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The Irish Daily Mail, 4 April 2006:
Ludlow was tragic victim of loyalist gang's blunder
Daily Mail Reporter
Slain forestry worker Seamus Ludlow was the victim of mistaken identity by a murder gang plotting to kill an IRA fugitive, it emerged yesterday.
The 47-year-old bachelor was executed by a four-man loyalist cell who were trawling Dundalk, Co Louth, for their republican target, Garda sources believe.
It is understood that - like Mr Ludlow - the man frequented pubs on the town's northside, lived on the Newry Road and often hitched lifts home. The two men were also of similar build.
Insiders say the loyalist gang was drinking in Portadown, Co Down, on the night of the May 1976 murder when they heard that a Garda checkpoint had been set up just south of the border in Omeath, Co Louth.
After driving to Omeath with the intention of ambushing gardai, they discovered that the checkpoint had been removed and they instead went to a local pub.
They then decided to search for the IRA man allegedly involved in the Kingsmill massacre, in which ten Protestants were killed in January 1976. After failing to find him, the gang members were returning home when they saw Mr Ludlow hitching a lift.
After inviting him into the car, the gang pulled up near Mr Ludlow's home on the pretext of letting two of the men out to go to the toilet..When the pair stepped out of the car, one of the gang then fired three shots at Mr Ludlow. His body was dumped in a ditch.
Last night a senior Garda source said: "A few days later, one of these men approached the RUC and told him what happened.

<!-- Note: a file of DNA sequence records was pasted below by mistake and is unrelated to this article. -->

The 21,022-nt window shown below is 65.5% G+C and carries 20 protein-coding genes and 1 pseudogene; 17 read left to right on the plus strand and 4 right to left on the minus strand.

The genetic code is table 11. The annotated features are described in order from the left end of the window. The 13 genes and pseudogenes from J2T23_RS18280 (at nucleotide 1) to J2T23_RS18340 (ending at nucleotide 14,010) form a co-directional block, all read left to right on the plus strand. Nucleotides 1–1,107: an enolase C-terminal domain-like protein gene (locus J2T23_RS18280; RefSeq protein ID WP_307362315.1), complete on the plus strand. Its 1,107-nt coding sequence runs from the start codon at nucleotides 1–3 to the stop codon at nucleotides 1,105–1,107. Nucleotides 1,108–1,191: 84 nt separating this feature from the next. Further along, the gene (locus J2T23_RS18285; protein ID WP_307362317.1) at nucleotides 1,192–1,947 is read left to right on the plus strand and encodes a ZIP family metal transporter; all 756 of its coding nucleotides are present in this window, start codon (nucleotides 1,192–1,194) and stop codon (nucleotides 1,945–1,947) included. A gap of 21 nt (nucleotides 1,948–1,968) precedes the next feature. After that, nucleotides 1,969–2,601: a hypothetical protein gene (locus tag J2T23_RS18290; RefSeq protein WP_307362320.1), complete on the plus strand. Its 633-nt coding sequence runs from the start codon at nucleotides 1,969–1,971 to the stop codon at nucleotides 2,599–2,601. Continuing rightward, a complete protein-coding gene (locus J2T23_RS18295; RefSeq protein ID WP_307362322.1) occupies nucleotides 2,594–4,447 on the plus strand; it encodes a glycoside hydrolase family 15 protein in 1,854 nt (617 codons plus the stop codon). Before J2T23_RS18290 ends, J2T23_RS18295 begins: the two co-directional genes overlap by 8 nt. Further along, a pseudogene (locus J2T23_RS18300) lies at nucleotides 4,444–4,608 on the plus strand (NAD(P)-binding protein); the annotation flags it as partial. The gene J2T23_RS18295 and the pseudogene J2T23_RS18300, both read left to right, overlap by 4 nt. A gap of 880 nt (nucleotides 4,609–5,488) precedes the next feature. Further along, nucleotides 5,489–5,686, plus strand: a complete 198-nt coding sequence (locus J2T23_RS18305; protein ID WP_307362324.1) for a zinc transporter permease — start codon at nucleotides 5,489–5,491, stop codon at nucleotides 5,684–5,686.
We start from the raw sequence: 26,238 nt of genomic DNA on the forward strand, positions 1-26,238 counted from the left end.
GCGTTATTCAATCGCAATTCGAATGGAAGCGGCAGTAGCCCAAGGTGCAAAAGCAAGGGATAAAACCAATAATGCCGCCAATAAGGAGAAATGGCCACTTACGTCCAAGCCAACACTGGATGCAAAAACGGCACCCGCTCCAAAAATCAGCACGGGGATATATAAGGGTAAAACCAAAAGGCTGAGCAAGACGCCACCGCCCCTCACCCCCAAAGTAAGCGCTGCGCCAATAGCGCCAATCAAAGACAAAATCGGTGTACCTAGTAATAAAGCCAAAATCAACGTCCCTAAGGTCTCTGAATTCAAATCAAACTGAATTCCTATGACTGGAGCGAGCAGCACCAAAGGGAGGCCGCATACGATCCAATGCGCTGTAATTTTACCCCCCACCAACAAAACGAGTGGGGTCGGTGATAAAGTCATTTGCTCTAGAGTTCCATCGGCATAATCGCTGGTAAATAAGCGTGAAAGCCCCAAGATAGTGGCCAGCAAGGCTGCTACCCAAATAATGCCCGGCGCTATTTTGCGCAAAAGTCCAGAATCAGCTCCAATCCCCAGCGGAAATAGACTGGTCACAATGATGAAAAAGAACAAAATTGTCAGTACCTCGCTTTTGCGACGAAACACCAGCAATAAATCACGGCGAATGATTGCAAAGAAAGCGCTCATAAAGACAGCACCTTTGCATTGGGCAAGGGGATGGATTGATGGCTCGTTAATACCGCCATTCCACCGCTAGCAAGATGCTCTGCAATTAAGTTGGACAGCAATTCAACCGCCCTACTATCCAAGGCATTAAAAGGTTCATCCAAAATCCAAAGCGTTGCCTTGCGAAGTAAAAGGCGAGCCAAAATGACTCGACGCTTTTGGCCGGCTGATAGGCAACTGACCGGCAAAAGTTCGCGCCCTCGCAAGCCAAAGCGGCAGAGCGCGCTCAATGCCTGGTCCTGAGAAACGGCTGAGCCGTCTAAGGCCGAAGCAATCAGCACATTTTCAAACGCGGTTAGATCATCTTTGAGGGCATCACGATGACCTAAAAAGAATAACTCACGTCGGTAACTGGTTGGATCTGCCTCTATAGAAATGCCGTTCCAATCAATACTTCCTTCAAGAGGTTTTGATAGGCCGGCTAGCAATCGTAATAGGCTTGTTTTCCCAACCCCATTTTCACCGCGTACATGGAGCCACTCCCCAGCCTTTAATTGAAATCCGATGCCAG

"This information was what was passed on a couple of years later to John Courtney."
Mr Courtney, a retired chief superintendent, has said that he was aware of the names of four suspects, but was not given permission to pursue the investigation.
Last month, Garda Commissioner Noel Conroy reopened the investigation into the murder after the Joint Oireachtas Committee on Justice criticised the original inquiry into mr Ludlow's death.
The committee called for an inquiry to be set up after it was revealed that four suspects identified by the RUC were never questioned by gardai. A senior officer will be appointed to look at all files relating to the case.
Last year a second inquest into Mr Ludlow's death returned a verdict of unlawful killing and revealed that in 1979 senior gardai knew the names of the alleged killers but did not arrest or question them until 1998.
Mr Ludlow's family say they believe the new probe is a 'stalling tactic'.
His nephew Jimmy Sharkey said: "In 1998 when the four men were arrested the gardai told us they could not be re-arrested unless there was fresh evidence to put to them.
"Under the Good Friday Agreement these boys would never serve a day in jail anyway. We still demand a sworn public inquiry into his murder," he added.
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See also similar report in The Irish Sun, 4 April 2006: 30-year murder mystery
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